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910 A supervisor training program for work disability prevention: preliminary results from a cluster randomised controlled trial
  1. VL Kristman1,2,3,4,
  2. JJ Armstrong1,
  3. WS Shaw5
  1. 1Department of Health Sciences, Lakehead University, Thunder Bay, Ontario, Canada
  2. 2Division of Human Sciences, Northern Ontario School of Medicine, Thunder Bay, Ontario, Canada
  3. 3Institute for Work and Health, Toronto, Ontario, Canada
  4. 4Dalla Lana School of Public Health, University of Toronto, Toronto, Ontario, Canada
  5. 5Department of Family Medicine and Community Health, University of Massachusetts Medical School, Worcester, Massachusetts, USA


Introduction Providing supervisors with tools to improve their response to workplace injuries or illnesses may improve disability outcomes. The objective of this study was to examine the effectiveness of the Supervisor/Manager Accommodation Recognition and Training (SMART) Program on reducing the total duration of workers’ lost-time claims. Here, we provide preliminary results from two Canadian (located in Ontario and British Columbia) and one American employer.

Methods Within each organisation, work units were randomly selected to have their supervisors receive the training program. Work units not assigned to the program served as the control group for the study. Work disability outcome data were one-year prior to and one-year post training for comparison purposes. Web based surveys were used to collect information on supervisors’ knowledge and responses to workplace injuries at baseline, 3- and 6 months post training.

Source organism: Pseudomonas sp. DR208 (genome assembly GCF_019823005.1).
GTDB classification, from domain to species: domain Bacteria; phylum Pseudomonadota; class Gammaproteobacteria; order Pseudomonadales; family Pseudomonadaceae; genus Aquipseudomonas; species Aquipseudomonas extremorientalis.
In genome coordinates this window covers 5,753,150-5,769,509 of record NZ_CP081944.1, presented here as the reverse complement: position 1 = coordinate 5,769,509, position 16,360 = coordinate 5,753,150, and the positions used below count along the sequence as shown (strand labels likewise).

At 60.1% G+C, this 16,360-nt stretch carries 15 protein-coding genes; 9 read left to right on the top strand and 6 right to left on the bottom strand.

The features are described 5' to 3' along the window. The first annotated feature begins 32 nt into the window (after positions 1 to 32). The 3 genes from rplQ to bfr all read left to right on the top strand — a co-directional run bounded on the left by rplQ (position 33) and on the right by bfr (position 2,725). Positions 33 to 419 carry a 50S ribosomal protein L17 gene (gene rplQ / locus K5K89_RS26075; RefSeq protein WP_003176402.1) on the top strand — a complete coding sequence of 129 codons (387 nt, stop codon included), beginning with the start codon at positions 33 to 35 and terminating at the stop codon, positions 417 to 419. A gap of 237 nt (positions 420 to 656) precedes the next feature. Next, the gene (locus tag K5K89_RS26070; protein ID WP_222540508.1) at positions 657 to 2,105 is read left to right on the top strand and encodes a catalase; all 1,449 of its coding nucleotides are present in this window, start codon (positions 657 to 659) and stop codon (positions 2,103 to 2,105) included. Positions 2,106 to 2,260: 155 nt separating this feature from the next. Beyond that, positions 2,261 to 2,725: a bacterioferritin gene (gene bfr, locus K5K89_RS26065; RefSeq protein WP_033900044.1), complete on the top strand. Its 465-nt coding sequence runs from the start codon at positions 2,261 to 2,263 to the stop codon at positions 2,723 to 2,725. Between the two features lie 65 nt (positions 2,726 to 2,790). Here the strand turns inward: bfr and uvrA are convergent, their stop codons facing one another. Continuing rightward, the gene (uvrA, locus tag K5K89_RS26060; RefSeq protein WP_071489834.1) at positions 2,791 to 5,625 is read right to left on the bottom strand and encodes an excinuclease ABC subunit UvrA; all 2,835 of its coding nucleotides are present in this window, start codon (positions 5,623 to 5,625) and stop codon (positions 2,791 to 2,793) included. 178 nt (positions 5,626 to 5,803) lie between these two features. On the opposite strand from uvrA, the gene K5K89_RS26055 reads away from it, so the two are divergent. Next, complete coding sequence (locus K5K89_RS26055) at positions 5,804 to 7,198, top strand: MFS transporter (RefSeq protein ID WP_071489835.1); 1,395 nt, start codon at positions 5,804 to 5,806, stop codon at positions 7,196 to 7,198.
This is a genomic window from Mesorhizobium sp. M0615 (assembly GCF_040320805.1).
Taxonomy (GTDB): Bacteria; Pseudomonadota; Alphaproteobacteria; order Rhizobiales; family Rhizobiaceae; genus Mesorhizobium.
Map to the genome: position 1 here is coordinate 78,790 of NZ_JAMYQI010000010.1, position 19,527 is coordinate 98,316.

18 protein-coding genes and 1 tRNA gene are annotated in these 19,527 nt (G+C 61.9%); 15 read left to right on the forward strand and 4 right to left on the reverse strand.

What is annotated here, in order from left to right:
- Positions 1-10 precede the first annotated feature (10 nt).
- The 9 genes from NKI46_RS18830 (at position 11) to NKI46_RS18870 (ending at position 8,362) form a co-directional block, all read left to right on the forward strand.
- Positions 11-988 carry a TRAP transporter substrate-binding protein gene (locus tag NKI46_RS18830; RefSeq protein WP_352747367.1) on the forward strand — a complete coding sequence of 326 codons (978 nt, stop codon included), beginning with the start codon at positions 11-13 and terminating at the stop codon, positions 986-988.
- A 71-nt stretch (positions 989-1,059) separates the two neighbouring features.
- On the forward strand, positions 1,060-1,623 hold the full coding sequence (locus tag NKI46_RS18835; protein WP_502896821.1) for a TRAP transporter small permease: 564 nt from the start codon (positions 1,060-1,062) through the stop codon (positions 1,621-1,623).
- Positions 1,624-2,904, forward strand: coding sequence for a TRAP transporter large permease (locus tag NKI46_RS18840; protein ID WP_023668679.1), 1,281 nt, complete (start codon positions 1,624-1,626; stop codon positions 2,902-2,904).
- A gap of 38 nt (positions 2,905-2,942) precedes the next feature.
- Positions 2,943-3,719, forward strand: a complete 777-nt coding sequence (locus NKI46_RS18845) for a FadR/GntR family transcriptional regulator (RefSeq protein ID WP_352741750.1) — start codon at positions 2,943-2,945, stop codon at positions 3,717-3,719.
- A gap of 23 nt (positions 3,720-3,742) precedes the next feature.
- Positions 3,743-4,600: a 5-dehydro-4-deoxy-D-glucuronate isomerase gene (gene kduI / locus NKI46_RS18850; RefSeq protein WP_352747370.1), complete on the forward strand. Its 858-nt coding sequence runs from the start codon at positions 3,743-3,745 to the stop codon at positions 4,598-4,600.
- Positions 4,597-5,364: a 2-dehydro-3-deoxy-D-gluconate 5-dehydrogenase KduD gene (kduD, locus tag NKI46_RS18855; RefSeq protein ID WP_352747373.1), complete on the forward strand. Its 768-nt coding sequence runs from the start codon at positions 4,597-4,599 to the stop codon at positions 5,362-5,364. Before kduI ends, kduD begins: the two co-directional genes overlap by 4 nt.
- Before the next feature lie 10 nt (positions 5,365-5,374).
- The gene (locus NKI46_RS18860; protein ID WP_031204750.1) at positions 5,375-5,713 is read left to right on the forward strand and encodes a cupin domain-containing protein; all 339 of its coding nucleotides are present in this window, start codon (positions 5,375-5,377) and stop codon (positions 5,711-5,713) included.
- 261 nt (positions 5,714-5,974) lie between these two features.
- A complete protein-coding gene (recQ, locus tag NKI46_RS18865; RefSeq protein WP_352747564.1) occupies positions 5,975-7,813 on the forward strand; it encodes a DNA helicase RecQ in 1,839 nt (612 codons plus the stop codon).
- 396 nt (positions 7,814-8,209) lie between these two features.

Results For the Ontario-based employer, the SMART program did not impact the total duration of workers’ lost-time claims when compared to the controls. For the British Columbia-based employer, trained work sites had a reduction in both the number of days off per injury incident (−6.2) and the number of short-term disability claims per 100 workers (−10.5). Across the American-based employer, the work sites that received the SMART training had a significant reduction in the number of days off per workers’ compensation claim (−4.9), a small decrease in the average number of days per short-term disability claim (−2.7) and the number of Workers’ Compensation claims were reduced to half the rate post-training (8.3 claims per 100 employees per year down to 4.4). Survey results will also be discussed.

Conclusion The mixed results of the preliminary data highlight the importance of context when studying complex organisations. Employee culture, policies and practices of management, type of industry, and other organisational factors have a strong influence on work disability outcomes.

  • supervisor
  • return to work
  • training

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